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75 years ago, Audie Murphy earned his Medal of Honor with nothing but a burning tank destroyer's .50 cal and insane bravery
Editor's note: a version of this post first appeared in 2018
On January 26, 1945, the most decorated U.S. service member of World War II earned his legacy in a fiery fashion.
Audie Murphy — then a second lieutenant commanding Company B of the 1st Battalion, 15th Infantry Regiment, 3rd Infantry Division — found himself surrounded by six German tanks and wave after wave of enemy infantry while fighting in Holtzwihr, France. Rather than retreat with his men, Murphy made a gutsy decision: He ordered his soldiers withdraw to the cover of nearby forest and set up their artillery while he remained at his forward command post to direct their fire.
Things quickly took a turn for the worse. A nearby Allied tank destroyer burst into flames following a direct hit from an enemy tank, its crew fleeing to the woods and leaving Murphy alone. But Murphy didn't shrink from the oncoming onslaught of German armor; instead, he mounted the burning tank destroyer and took on wave after wave of German infantry with nothing more than the vehicle's .50 caliber machine gun and superhuman determination.
With the enemy tanks abreast of his position, Second Lieutenant Murphy climbed on the burning tank destroyer, which was in danger of blowing up at any moment, and employed its .50 caliber machinegun against the enemy. He was alone and exposed to German fire from three sides, but his deadly fire killed dozens of Germans and caused their infantry attack to waver. The enemy tanks, losing infantry support, began to fall back.
For an hour the Germans tried every available weapon to eliminate Second Lieutenant Murphy, but he continued to hold his position and wiped out a squad which was trying to creep up unnoticed on his right flank. Germans reached as close as ten yards, only to be mowed down by his fire. He received a leg wound, but ignored it and continued the single-handed fight until his ammunition was exhausted.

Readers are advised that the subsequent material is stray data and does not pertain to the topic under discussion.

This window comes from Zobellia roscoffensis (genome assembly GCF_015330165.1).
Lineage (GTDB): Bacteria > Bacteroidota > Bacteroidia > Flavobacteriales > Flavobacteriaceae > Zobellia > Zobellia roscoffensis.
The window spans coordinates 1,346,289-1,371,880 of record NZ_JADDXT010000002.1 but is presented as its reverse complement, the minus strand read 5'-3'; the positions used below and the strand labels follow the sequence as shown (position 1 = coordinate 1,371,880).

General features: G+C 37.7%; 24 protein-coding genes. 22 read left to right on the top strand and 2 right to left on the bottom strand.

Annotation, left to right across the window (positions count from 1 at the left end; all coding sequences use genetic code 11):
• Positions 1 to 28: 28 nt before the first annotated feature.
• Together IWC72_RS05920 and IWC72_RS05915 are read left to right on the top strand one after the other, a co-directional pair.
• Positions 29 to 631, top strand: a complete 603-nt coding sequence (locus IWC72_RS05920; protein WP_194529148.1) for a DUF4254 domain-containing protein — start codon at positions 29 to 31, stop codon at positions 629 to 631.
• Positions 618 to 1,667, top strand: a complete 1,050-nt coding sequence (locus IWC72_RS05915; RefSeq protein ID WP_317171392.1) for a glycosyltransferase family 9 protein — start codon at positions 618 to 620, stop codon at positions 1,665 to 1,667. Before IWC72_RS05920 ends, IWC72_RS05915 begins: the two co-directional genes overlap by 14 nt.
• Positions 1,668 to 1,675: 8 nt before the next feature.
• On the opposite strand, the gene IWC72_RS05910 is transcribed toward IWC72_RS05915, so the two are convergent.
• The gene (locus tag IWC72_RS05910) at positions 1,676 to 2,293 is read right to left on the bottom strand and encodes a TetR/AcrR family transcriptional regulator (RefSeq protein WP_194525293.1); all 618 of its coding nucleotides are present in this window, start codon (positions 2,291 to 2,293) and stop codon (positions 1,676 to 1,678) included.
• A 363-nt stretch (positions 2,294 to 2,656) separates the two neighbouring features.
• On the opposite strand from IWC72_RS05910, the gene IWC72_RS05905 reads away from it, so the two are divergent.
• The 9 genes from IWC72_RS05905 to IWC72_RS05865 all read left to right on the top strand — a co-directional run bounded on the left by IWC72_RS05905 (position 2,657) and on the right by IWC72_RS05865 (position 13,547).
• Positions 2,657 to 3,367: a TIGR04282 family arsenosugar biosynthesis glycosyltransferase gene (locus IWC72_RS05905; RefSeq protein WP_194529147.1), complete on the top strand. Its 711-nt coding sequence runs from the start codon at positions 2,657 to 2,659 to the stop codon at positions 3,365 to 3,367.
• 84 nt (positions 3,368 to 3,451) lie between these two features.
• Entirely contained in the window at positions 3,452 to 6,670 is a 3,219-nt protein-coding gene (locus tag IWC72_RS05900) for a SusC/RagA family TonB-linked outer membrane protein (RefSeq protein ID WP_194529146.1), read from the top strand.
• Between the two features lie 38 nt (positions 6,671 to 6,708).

He then made his way to his company, refused medical attention, and organized the company in a counterattack which forced the Germans to withdraw. His directing of artillery fire wiped out many of the enemy; he killed or wounded about 50.
"Second Lieutenant Murphy's indomitable courage and his refusal to give an inch of ground saved his company from possible encirclement and destruction, and enabled it to hold the woods which had been the enemy's objective," the citation reads. His bravery also earned him a spot in the history books as one of the most highly-decorated heroes in U.S. military history — and set a new standard for courage under fire in the process.
Here's to you, Audie Murphy. There isn't a field in Valhalla that can hold balls as enormous as yours.
Seventy-five years ago Wednesday, Fred Reidenbach was aboard a Navy patrol craft loaded with radio gear, helping to coordinate the landing at Iwo Jima, a volcanic island the U.S. military hoped to use as a staging area for the eventual invasion of Japan.
Reidenbach was a 22-year-old sergeant with the 4th Marine Division from Rochester, New York, and recalls that it was cold that day. The Marines were issued sweaters, heavy socks and 2.5 ounces of brandy to steel them for the task ahead: dislodging 21,000 Japanese soldiers from heavily fortified bunkers and tunnels. Reidenbach wasn't a drinker but didn't have trouble finding someone to take his brandy.
"I passed it on to somebody who liked it better than me," he said.
Though the Army has yet to actually set an official recruiting goal for this year, leaders are confident they're going to bring in more soldiers than last year.
Maj. Gen. Frank Muth, head of Army Recruiting Command, told reporters on Wednesday that the Army was currently 2,226 contracts ahead of where it was in 2019.
"I will just tell you that this time last year we were in the red, and now we're in the green which is — the momentum's there and we see it continuing throughout the end of the year," Muth said, adding that the service hit recruiting numbers in February that haven't been hit during that month since 2014.
KABUL/WASHINGTON/PESHAWAR, Pakistan (Reuters) - The United States and the Taliban will sign an agreement on Feb. 29 at the end of a week long period of violence reduction in Afghanistan, U.S. Secretary of State Mike Pompeo and the Taliban said on Friday.
Active-duty service members, Reservists and National Guard members often serve side-by-side performing highly skilled and dangerous jobs, such as parachuting, explosives demolition and flight deck operations.
Reservists and Guard members are required to undergo the same training as specialized active-duty troops, and they face the same risks. Yet the extra incentive pay they receive for their work — called hazardous duty incentive pay — is merely a fraction of what their active-duty counterparts receive for performing the same job.
A bipartisan group of lawmakers, led by U.S. Rep. Andy Kim, D-3 of Moorestown, are partnering on legislation to correct the inequity. Known as the Guard and Reserve Hazard Duty Pay Equity Act, the bill seeks to standardize payment of hazardous duty incentive pay for all members of the armed services, including Reserve and National Guard components.
Another Marine was hit with jail time and a bad-conduct discharge in connection with a slew of arrests made last summer over suspicions that members of a California-based infantry battalion were transporting people who'd crossed into the U.S. illegally.